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By: No Film School | December 10, 2019
You can probably think of a dozen examples of long, continuous tracking shots that seem to go through a wall or surface. Sometimes a soundstage setting will allow a camera operator free movement through spaces or easy interior-exterior shots.
But what if you're working on a set where you can't just take the wall down?
You're going to have to learn how to do a camera handoff, probably with a handheld gimbal rig. But you can't just toss the camera out of a window! There are a lot of things you'll have to consider to achieve the perfect handoff.
Rubidium Wu over at PremiumBeat walks us through everything you need to know to do a camera handoff from an interior to an exterior through a window.
Watch the video below, then dig into the tips!
Consider your gearFor this video, the team used a Blackmagic Pocket Cinema Camera 4K, a fairly lightweight camera that uses a simple rig.
For the gimbal, they chose a Ronin-S but added a dual handle grip. Wu explains that this allowed for three points of contact as he and another camera operator handed off the camera, which provided extra stability and limited camera shake.
You could choose other, bigger gimbals, but in this kind of limited setting, you have to remember that your rig will need to fit through a small space.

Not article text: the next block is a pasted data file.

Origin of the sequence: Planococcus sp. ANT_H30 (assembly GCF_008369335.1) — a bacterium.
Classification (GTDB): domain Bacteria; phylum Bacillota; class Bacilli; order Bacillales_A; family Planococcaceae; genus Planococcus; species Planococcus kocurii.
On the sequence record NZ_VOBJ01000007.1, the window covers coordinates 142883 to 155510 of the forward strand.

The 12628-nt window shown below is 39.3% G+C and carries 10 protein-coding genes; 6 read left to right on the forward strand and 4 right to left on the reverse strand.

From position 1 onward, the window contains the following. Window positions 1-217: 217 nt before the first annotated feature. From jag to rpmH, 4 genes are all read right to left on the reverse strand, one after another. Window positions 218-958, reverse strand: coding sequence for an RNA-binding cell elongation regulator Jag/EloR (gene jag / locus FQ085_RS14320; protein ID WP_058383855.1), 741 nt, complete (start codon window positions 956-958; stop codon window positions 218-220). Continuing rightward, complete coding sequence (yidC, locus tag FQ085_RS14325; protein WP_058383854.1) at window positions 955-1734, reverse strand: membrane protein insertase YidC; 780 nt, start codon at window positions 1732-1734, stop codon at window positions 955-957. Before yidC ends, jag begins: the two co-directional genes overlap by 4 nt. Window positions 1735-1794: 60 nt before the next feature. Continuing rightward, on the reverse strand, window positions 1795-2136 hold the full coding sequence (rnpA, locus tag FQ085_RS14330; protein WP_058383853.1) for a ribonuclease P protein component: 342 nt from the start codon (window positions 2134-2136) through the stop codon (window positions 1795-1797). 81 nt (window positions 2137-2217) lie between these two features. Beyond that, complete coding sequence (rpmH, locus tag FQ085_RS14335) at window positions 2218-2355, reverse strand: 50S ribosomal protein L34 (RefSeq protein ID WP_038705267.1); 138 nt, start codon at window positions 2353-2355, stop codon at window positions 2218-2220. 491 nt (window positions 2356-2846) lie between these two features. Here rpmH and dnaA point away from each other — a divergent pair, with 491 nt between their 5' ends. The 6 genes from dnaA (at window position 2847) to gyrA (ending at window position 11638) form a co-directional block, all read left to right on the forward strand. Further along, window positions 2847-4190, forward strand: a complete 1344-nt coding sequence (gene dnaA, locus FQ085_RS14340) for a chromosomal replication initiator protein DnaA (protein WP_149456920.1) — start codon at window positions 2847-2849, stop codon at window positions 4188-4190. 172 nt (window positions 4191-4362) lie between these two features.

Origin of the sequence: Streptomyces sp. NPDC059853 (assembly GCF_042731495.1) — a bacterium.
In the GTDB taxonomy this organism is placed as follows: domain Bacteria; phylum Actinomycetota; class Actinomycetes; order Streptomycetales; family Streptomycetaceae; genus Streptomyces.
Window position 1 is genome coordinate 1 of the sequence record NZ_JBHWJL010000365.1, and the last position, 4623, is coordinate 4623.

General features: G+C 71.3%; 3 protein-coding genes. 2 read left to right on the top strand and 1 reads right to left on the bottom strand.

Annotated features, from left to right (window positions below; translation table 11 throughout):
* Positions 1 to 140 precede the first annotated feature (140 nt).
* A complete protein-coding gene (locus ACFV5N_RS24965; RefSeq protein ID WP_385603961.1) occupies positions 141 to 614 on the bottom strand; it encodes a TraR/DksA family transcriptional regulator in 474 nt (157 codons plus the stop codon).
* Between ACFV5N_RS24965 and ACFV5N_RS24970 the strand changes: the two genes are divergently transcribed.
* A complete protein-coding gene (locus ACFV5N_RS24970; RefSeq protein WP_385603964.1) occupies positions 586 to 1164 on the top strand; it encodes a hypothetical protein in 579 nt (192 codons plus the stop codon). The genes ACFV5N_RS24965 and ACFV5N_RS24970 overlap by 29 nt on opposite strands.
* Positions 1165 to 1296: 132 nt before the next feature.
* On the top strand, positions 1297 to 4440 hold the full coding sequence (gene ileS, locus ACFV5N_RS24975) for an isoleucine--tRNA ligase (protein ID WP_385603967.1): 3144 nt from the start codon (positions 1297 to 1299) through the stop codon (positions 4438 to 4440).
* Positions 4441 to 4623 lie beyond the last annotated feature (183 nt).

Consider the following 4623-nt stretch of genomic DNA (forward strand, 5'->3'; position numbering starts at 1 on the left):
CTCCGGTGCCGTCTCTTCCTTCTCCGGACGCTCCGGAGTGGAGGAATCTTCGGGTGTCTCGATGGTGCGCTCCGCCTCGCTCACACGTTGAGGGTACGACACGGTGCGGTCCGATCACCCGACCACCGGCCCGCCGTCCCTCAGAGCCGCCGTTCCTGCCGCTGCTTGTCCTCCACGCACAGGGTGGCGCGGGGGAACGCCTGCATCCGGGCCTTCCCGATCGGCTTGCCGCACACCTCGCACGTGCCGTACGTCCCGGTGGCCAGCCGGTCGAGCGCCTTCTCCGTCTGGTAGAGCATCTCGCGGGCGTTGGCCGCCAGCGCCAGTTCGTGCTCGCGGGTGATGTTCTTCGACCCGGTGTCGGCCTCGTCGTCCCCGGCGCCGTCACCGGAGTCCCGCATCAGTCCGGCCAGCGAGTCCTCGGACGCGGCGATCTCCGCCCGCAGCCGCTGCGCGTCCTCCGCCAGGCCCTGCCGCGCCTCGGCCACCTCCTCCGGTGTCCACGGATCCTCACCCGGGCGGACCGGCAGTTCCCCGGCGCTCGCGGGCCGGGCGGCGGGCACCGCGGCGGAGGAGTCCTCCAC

Consider your lightingIf you're moving between two spaces with different lighting and exposure, you'll need to do some work with that set-up, too.
For the interior, they placed a Digital Sputnik Voyager LED light on a Varipole tension mount. This had to be pretty bright in order to "compete" with the brightness coming through the window.
Wu says they also shot the interior at a lower stop to accommodate the brightness outside, then during post-production editing changed the ISO with a digital exposure pull. This allowed them to fade between ISOs (800 to 100) and prevented the exterior from being blown out.
Consider simple ways to make things easierWu points out a couple of simple but effective things that helped them on this shoot.
First, he acknowledges that he let the more experienced camera operator do the second half of the shot, taking the camera through the window and over terrain with variable elevations. It's a practical choice that makes things run more smoothly.
Second, he notes that by having the talent move through a shut door, the time it takes for the door to be opened gives the camera operators an extra second to make the handoff in the window. If the door had already been opened, or if the actor had been running, this kind of handoff wouldn't have worked, and they would have had to figure out a different setup for the shot, probably involving cables.